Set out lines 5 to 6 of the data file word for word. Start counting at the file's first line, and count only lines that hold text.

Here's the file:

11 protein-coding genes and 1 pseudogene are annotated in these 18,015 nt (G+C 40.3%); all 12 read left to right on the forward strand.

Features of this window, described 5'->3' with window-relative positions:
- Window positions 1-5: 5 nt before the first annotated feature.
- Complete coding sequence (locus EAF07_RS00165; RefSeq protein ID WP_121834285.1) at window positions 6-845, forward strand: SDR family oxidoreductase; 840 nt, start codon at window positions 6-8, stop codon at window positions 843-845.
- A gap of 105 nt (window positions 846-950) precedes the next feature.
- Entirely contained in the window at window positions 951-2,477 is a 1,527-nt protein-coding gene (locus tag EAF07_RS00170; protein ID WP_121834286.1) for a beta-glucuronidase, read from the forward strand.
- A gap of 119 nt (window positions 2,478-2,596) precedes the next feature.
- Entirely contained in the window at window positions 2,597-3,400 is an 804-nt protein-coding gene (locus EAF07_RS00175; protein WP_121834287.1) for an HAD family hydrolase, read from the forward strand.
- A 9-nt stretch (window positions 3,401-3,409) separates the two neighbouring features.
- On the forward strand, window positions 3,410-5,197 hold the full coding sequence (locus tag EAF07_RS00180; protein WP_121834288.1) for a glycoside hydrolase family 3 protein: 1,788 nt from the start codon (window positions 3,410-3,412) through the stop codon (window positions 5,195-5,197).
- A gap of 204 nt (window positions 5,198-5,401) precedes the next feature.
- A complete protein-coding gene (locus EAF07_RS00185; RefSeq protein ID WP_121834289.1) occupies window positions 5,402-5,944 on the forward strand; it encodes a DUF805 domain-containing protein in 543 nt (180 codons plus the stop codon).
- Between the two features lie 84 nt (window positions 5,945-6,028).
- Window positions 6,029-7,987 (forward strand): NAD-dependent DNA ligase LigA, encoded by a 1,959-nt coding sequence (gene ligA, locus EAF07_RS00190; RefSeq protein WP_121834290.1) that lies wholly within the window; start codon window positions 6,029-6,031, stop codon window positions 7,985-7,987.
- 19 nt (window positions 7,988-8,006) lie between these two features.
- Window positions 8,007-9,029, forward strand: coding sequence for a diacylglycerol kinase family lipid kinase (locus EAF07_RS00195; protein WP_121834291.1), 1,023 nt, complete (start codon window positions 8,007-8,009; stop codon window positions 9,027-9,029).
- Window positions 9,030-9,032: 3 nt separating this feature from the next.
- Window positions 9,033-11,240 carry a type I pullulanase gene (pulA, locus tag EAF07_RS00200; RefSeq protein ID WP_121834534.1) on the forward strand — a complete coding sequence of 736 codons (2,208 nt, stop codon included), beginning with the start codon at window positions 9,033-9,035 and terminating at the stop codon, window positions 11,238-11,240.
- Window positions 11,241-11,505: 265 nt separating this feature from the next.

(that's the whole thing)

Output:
- A gap of 105 nt (window positions 846-950) precedes the next feature.
- Entirely contained in the window at window positions 951-2,477 is a 1,527-nt protein-coding gene (locus tag EAF07_RS00170; protein ID WP_121834286.1) for a beta-glucuronidase, read from the forward strand.